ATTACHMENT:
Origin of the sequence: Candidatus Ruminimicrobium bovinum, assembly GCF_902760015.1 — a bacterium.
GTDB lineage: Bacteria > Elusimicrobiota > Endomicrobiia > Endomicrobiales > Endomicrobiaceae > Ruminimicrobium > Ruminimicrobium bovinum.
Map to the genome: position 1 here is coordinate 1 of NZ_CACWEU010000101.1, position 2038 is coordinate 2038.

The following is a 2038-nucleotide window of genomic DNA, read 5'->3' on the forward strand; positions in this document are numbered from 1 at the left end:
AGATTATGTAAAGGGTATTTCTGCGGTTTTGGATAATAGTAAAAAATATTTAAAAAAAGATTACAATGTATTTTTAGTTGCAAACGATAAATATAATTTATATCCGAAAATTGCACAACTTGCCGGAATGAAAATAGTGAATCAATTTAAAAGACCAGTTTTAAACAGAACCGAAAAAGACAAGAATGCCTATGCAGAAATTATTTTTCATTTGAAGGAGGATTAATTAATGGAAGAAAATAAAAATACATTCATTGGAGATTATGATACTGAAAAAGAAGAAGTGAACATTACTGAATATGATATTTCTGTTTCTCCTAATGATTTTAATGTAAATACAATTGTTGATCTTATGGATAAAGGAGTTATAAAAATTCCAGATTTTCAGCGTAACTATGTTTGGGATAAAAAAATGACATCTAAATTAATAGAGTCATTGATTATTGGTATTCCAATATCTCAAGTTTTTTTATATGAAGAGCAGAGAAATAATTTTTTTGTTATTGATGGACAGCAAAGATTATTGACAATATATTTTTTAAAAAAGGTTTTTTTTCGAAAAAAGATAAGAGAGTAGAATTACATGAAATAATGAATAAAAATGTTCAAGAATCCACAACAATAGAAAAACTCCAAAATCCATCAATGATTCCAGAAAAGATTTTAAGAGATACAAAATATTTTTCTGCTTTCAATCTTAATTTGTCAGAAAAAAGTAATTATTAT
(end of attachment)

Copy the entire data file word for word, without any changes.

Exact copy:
Origin of the sequence: Candidatus Ruminimicrobium bovinum, assembly GCF_902760015.1 — a bacterium.
GTDB lineage: Bacteria > Elusimicrobiota > Endomicrobiia > Endomicrobiales > Endomicrobiaceae > Ruminimicrobium > Ruminimicrobium bovinum.
Map to the genome: position 1 here is coordinate 1 of NZ_CACWEU010000101.1, position 2038 is coordinate 2038.

The following is a 2038-nucleotide window of genomic DNA, read 5'->3' on the forward strand; positions in this document are numbered from 1 at the left end:
AGATTATGTAAAGGGTATTTCTGCGGTTTTGGATAATAGTAAAAAATATTTAAAAAAAGATTACAATGTATTTTTAGTTGCAAACGATAAATATAATTTATATCCGAAAATTGCACAACTTGCCGGAATGAAAATAGTGAATCAATTTAAAAGACCAGTTTTAAACAGAACCGAAAAAGACAAGAATGCCTATGCAGAAATTATTTTTCATTTGAAGGAGGATTAATTAATGGAAGAAAATAAAAATACATTCATTGGAGATTATGATACTGAAAAAGAAGAAGTGAACATTACTGAATATGATATTTCTGTTTCTCCTAATGATTTTAATGTAAATACAATTGTTGATCTTATGGATAAAGGAGTTATAAAAATTCCAGATTTTCAGCGTAACTATGTTTGGGATAAAAAAATGACATCTAAATTAATAGAGTCATTGATTATTGGTATTCCAATATCTCAAGTTTTTTTATATGAAGAGCAGAGAAATAATTTTTTTGTTATTGATGGACAGCAAAGATTATTGACAATATATTTTTTAAAAAAGGTTTTTTTTCGAAAAAAGATAAGAGAGTAGAATTACATGAAATAATGAATAAAAATGTTCAAGAATCCACAACAATAGAAAAACTCCAAAATCCATCAATGATTCCAGAAAAGATTTTAAGAGATACAAAATATTTTTCTGCTTTCAATCTTAATTTGTCAGAAAAAAGTAATTATTAT